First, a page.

To the Editor: Catatonia has been linked to perfusion abnormalities in the frontal, parietal, and temporal lobes and the basal ganglia. We describe a patient with no psychiatric history who developed catatonia after a right temporal lobectomy who was successfully treated with low-dose benzodiazepines.
A 25-year-old African American man presented to the emergency room in a catatonic state. He had a history of an intractable seizure disorder since the age of four and a right temporal lobe resection about 4 years earlier after medication trials failed. Following the right temporal lobectomy, his grand mal seizures stopped. A few months later he developed recurrent episodes of immobility, mutism, refusal to eat or drink, negativism, and rigidity lasting for a week. He was started on Leviacetram for possible seizures. EEG studies during these episodes, including video EEG monitoring, did not reveal any seizure activity, and he was referred to the emergency room for suspicion of catatonia. He denied any prior psychiatric history, and there was no history of alcohol or illicit drug use. He was single, lived with family, had some learning difficulties, and was unemployed.
In the emergency room, he was immobile, lying on his bed with a "psychological pillow." He was mute, with staring, negativism, and rigidity, and he refused to eat or drink. His catatonic symptoms rated a score of 15 on the Bush-Francis Catatonia Rating Scale.1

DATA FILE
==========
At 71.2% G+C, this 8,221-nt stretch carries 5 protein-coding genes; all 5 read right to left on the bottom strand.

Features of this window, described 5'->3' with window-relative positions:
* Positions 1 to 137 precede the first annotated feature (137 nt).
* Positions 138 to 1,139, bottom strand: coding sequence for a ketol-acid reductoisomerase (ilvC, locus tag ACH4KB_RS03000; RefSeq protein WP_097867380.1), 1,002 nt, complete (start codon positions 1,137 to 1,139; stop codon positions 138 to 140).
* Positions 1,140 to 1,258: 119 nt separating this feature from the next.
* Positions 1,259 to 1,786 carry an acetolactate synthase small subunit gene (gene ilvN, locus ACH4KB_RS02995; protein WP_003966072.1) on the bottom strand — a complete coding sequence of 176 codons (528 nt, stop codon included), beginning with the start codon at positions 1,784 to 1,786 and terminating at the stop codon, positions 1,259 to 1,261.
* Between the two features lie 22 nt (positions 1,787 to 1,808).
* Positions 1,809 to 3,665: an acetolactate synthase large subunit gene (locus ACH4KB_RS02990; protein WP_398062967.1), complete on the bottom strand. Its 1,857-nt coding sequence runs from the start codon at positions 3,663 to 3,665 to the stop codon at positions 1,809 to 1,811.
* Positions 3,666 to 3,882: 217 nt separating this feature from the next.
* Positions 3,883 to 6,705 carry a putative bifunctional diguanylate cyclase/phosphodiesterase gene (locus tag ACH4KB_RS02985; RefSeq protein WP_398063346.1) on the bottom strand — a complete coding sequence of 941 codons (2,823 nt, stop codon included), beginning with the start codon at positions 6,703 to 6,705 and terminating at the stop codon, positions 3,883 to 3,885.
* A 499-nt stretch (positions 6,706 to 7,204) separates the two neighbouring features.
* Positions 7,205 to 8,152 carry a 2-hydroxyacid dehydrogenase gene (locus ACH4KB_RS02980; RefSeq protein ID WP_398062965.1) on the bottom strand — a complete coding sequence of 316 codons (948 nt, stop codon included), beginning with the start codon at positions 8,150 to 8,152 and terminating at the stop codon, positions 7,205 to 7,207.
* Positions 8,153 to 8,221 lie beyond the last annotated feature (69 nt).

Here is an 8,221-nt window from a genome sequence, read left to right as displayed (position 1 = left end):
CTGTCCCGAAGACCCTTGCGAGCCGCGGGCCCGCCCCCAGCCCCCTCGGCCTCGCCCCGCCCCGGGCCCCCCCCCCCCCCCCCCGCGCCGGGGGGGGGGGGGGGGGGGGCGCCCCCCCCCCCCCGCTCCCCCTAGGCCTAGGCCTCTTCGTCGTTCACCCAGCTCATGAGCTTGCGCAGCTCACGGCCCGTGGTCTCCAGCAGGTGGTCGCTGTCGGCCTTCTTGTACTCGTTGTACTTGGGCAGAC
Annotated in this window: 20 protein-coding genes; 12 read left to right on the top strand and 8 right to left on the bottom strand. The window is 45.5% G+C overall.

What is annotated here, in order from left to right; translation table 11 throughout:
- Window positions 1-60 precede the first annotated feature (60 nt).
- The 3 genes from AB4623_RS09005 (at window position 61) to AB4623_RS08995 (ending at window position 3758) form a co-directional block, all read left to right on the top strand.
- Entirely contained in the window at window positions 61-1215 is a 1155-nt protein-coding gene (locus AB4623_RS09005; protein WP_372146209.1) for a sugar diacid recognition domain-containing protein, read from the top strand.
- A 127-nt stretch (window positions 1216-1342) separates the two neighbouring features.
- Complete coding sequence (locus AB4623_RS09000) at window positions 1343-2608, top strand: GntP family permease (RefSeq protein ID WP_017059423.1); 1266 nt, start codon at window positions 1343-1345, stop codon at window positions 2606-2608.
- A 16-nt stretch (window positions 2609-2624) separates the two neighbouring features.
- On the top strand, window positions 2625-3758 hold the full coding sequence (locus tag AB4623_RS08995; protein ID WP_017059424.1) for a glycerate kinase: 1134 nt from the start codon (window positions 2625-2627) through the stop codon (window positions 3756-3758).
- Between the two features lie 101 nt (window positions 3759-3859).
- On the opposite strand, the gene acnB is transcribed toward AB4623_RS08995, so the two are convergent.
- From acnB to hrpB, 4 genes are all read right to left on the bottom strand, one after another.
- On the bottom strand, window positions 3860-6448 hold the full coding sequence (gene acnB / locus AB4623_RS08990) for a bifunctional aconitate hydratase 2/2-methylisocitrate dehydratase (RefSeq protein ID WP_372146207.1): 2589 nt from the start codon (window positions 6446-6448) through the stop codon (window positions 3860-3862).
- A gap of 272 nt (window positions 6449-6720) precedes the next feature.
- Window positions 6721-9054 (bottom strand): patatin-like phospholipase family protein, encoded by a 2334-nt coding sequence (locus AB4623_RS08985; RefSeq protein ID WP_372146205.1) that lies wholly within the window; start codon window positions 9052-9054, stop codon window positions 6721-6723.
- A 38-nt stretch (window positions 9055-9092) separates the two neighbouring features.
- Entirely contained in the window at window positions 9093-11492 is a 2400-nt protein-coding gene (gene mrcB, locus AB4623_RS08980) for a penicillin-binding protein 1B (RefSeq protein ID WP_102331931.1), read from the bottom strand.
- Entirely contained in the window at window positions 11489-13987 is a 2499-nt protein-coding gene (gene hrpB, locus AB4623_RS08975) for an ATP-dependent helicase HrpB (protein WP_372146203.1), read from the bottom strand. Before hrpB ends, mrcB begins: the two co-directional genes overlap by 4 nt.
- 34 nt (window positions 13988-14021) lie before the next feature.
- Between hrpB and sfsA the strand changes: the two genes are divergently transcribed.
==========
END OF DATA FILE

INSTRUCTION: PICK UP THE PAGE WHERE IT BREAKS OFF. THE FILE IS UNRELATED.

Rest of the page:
He received lorazepam, 2 mg i.m., for his catatonia with some improvement in symptoms. A few minutes later, he was able to sit up on his bed and eat and drink; however, he continued to remain mute with significant psychomotor retardation and negativism. Vital signs and laboratory tests upon admission were within normal limits. A head CT scan revealed cerebellar atrophy and surgical clips, and volume loss consistent with a right temporal lobectomy was seen in the right temporal and frontal bones.
In the inpatient unit, the patient was mute, psychomotor retarded, and hypervigilant. He was started on lorazepam, 1 mg p.o. twice a day, and continued on Leviacetram, 500 mg p.o. twice a day. A day later, he was walking around and interacting briefly with staff and peers. Two days later, his catatonic symptoms resolved and he was discharged. Follow-up a few weeks later revealed that he did not have any catatonic symptoms.
The advent of neuroimaging studies has helped identify neurological correlates to catatonia.2—4 We describe a patient with no psychiatric history who developed recurrent catatonia after the resection of the right temporal lobe linking recurrent catatonia to the right temporal lobe.
While higher doses of benzodiazepines are needed for the treatment of catatonia, in our patient the catatonic symptoms essentially resolved on a low dose of lorazepam. This suggests that patients with brain damage may require lower doses of benzodiazepines for resolution of catatonic symptoms.